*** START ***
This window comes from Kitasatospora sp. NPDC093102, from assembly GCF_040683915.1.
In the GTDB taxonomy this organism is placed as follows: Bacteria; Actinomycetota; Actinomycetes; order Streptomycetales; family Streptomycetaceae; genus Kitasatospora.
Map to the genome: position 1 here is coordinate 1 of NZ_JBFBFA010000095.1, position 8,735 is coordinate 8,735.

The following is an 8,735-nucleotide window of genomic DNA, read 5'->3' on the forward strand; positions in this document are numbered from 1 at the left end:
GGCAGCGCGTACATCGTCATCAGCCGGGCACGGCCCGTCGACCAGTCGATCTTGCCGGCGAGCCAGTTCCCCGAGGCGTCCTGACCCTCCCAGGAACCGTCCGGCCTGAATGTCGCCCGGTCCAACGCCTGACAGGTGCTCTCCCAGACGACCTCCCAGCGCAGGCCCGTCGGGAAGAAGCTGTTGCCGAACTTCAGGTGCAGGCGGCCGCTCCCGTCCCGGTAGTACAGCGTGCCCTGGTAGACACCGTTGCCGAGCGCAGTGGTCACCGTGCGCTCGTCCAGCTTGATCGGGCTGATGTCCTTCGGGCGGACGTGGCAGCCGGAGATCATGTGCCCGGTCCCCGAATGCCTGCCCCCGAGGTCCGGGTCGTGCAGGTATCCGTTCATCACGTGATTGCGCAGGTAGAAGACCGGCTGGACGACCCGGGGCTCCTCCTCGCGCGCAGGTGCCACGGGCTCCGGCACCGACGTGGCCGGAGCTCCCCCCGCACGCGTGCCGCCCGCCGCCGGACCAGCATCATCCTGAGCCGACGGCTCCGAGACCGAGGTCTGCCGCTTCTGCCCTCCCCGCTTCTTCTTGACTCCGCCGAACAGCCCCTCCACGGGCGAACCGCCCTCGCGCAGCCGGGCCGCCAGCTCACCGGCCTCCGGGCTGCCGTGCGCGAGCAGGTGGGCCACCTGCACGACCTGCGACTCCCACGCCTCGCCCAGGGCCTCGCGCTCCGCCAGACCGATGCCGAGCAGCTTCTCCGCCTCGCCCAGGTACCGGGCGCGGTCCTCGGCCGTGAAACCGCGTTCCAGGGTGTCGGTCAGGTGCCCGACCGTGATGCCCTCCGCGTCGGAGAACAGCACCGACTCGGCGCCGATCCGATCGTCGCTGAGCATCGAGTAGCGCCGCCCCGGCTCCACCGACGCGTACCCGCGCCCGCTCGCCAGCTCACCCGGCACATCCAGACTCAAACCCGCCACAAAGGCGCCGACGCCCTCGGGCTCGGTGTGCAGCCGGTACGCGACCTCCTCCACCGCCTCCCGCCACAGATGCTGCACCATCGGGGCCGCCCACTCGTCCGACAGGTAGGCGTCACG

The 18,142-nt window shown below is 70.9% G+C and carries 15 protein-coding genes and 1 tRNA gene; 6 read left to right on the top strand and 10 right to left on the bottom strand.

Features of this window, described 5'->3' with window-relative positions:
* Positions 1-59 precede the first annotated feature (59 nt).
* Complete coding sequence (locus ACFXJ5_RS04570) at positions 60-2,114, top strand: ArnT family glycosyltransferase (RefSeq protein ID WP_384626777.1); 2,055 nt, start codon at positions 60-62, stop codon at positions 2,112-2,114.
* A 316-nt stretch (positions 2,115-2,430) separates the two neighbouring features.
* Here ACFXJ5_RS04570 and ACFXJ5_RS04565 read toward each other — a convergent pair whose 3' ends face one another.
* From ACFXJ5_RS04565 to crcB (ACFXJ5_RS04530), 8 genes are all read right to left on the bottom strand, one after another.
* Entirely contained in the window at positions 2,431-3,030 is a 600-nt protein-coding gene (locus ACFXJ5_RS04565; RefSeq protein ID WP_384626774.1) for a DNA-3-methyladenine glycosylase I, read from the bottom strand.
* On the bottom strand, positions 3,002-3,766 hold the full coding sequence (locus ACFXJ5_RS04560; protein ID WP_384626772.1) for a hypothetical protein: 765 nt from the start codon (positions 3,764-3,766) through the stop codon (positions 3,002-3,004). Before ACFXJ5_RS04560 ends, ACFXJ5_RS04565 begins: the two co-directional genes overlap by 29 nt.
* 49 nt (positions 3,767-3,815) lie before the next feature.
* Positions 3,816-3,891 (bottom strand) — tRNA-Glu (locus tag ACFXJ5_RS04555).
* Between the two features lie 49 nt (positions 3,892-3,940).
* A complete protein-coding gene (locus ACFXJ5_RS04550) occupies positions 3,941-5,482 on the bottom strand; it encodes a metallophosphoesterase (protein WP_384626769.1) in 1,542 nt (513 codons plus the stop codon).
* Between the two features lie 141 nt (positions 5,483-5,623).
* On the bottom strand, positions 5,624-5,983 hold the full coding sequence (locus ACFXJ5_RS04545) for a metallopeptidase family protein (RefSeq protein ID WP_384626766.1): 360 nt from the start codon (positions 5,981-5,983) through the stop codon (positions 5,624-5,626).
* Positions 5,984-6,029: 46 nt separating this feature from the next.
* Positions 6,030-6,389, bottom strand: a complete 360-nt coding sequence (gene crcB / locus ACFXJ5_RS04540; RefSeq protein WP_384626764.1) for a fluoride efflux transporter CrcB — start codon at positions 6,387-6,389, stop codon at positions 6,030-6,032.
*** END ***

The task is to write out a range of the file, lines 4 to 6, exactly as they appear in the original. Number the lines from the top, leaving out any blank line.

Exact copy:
The following is an 8,735-nucleotide window of genomic DNA, read 5'->3' on the forward strand; positions in this document are numbered from 1 at the left end:
GGCAGCGCGTACATCGTCATCAGCCGGGCACGGCCCGTCGACCAGTCGATCTTGCCGGCGAGCCAGTTCCCCGAGGCGTCCTGACCCTCCCAGGAACCGTCCGGCCTGAATGTCGCCCGGTCCAACGCCTGACAGGTGCTCTCCCAGACGACCTCCCAGCGCAGGCCCGTCGGGAAGAAGCTGTTGCCGAACTTCAGGTGCAGGCGGCCGCTCCCGTCCCGGTAGTACAGCGTGCCCTGGTAGACACCGTTGCCGAGCGCAGTGGTCACCGTGCGCTCGTCCAGCTTGATCGGGCTGATGTCCTTCGGGCGGACGTGGCAGCCGGAGATCATGTGCCCGGTCCCCGAATGCCTGCCCCCGAGGTCCGGGTCGTGCAGGTATCCGTTCATCACGTGATTGCGCAGGTAGAAGACCGGCTGGACGACCCGGGGCTCCTCCTCGCGCGCAGGTGCCACGGGCTCCGGCACCGACGTGGCCGGAGCTCCCCCCGCACGCGTGCCGCCCGCCGCCGGACCAGCATCATCCTGAGCCGACGGCTCCGAGACCGAGGTCTGCCGCTTCTGCCCTCCCCGCTTCTTCTTGACTCCGCCGAACAGCCCCTCCACGGGCGAACCGCCCTCGCGCAGCCGGGCCGCCAGCTCACCGGCCTCCGGGCTGCCGTGCGCGAGCAGGTGGGCCACCTGCACGACCTGCGACTCCCACGCCTCGCCCAGGGCCTCGCGCTCCGCCAGACCGATGCCGAGCAGCTTCTCCGCCTCGCCCAGGTACCGGGCGCGGTCCTCGGCCGTGAAACCGCGTTCCAGGGTGTCGGTCAGGTGCCCGACCGTGATGCCCTCCGCGTCGGAGAACAGCACCGACTCGGCGCCGATCCGATCGTCGCTGAGCATCGAGTAGCGCCGCCCCGGCTCCACCGACGCGTACCCGCGCCCGCTCGCCAGCTCACCCGGCACATCCAGACTCAAACCCGCCACAAAGGCGCCGACGCCCTCGGGCTCGGTGTGCAGCCGGTACGCGACCTCCTCCACCGCCTCCCGCCACAGATGCTGCACCATCGGGGCCGCCCACTCGTCCGACAGGTAGGCGTCACG

The 18,142-nt window shown below is 70.9% G+C and carries 15 protein-coding genes and 1 tRNA gene; 6 read left to right on the top strand and 10 right to left on the bottom strand.